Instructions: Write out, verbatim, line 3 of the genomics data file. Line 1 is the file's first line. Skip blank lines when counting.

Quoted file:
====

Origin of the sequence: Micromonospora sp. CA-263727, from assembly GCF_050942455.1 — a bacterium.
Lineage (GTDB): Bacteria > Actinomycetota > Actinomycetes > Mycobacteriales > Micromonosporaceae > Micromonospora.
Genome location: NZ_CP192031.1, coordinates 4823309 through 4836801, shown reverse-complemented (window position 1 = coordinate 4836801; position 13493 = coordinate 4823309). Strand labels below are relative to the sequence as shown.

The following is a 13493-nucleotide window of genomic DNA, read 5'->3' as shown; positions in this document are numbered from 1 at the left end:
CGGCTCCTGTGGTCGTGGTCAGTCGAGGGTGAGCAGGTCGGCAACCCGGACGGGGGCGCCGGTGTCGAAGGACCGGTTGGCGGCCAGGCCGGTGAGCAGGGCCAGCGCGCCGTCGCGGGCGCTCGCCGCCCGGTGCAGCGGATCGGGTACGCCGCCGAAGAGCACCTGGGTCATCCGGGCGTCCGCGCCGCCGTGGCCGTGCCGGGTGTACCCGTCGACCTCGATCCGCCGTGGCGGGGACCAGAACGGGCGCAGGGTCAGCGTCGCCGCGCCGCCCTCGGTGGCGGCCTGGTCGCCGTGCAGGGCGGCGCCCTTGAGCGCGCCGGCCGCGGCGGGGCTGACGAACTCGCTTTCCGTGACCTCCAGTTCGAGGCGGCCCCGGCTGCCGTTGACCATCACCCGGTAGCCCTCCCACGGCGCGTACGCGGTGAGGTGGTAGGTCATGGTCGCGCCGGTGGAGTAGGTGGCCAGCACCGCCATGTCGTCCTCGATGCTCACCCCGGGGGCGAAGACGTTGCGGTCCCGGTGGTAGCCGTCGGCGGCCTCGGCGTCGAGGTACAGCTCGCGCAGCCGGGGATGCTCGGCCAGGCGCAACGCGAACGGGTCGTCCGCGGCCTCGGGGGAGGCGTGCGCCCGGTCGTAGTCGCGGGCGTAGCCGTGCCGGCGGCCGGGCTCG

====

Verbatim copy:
Genome location: NZ_CP192031.1, coordinates 4823309 through 4836801, shown reverse-complemented (window position 1 = coordinate 4836801; position 13493 = coordinate 4823309). Strand labels below are relative to the sequence as shown.